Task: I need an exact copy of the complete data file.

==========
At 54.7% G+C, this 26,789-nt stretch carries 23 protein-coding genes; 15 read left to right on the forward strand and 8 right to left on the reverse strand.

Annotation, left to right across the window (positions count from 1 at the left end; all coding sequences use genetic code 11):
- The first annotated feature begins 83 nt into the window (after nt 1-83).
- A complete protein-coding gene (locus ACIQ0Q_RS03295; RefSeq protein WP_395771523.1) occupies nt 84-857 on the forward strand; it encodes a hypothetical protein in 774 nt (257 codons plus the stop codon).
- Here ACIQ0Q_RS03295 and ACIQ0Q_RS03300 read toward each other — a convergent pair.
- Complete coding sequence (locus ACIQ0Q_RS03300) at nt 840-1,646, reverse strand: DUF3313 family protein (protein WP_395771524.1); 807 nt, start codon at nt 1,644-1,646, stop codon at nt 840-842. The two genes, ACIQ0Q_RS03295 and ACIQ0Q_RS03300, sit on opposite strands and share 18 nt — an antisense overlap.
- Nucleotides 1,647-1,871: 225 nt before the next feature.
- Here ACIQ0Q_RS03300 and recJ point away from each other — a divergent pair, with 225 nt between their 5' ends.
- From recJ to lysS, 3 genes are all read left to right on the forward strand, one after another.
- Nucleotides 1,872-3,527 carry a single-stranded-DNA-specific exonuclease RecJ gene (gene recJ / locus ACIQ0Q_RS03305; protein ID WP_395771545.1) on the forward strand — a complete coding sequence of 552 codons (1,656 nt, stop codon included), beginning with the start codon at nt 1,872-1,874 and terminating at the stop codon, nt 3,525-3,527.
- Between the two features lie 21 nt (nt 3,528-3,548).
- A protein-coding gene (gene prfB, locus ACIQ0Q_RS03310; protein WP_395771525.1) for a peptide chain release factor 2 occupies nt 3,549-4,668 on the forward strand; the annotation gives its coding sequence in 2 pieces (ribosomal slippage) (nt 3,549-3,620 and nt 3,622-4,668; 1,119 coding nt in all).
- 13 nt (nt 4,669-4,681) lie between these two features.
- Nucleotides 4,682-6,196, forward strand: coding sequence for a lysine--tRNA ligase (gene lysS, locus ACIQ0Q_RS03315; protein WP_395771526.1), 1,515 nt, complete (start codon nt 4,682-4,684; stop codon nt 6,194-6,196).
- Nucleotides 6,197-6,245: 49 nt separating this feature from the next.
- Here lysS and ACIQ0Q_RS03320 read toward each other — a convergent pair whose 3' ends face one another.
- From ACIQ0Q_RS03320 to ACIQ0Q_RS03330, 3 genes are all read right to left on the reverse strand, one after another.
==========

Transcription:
At 54.7% G+C, this 26,789-nt stretch carries 23 protein-coding genes; 15 read left to right on the forward strand and 8 right to left on the reverse strand.

Annotation, left to right across the window (positions count from 1 at the left end; all coding sequences use genetic code 11):
- The first annotated feature begins 83 nt into the window (after nt 1-83).
- A complete protein-coding gene (locus ACIQ0Q_RS03295; RefSeq protein WP_395771523.1) occupies nt 84-857 on the forward strand; it encodes a hypothetical protein in 774 nt (257 codons plus the stop codon).
- Here ACIQ0Q_RS03295 and ACIQ0Q_RS03300 read toward each other — a convergent pair.
- Complete coding sequence (locus ACIQ0Q_RS03300) at nt 840-1,646, reverse strand: DUF3313 family protein (protein WP_395771524.1); 807 nt, start codon at nt 1,644-1,646, stop codon at nt 840-842. The two genes, ACIQ0Q_RS03295 and ACIQ0Q_RS03300, sit on opposite strands and share 18 nt — an antisense overlap.
- Nucleotides 1,647-1,871: 225 nt before the next feature.
- Here ACIQ0Q_RS03300 and recJ point away from each other — a divergent pair, with 225 nt between their 5' ends.
- From recJ to lysS, 3 genes are all read left to right on the forward strand, one after another.
- Nucleotides 1,872-3,527 carry a single-stranded-DNA-specific exonuclease RecJ gene (gene recJ / locus ACIQ0Q_RS03305; protein ID WP_395771545.1) on the forward strand — a complete coding sequence of 552 codons (1,656 nt, stop codon included), beginning with the start codon at nt 1,872-1,874 and terminating at the stop codon, nt 3,525-3,527.
- Between the two features lie 21 nt (nt 3,528-3,548).
- A protein-coding gene (gene prfB, locus ACIQ0Q_RS03310; protein WP_395771525.1) for a peptide chain release factor 2 occupies nt 3,549-4,668 on the forward strand; the annotation gives its coding sequence in 2 pieces (ribosomal slippage) (nt 3,549-3,620 and nt 3,622-4,668; 1,119 coding nt in all).
- 13 nt (nt 4,669-4,681) lie between these two features.
- Nucleotides 4,682-6,196, forward strand: coding sequence for a lysine--tRNA ligase (gene lysS, locus ACIQ0Q_RS03315; protein WP_395771526.1), 1,515 nt, complete (start codon nt 4,682-4,684; stop codon nt 6,194-6,196).
- Nucleotides 6,197-6,245: 49 nt separating this feature from the next.
- Here lysS and ACIQ0Q_RS03320 read toward each other — a convergent pair whose 3' ends face one another.
- From ACIQ0Q_RS03320 to ACIQ0Q_RS03330, 3 genes are all read right to left on the reverse strand, one after another.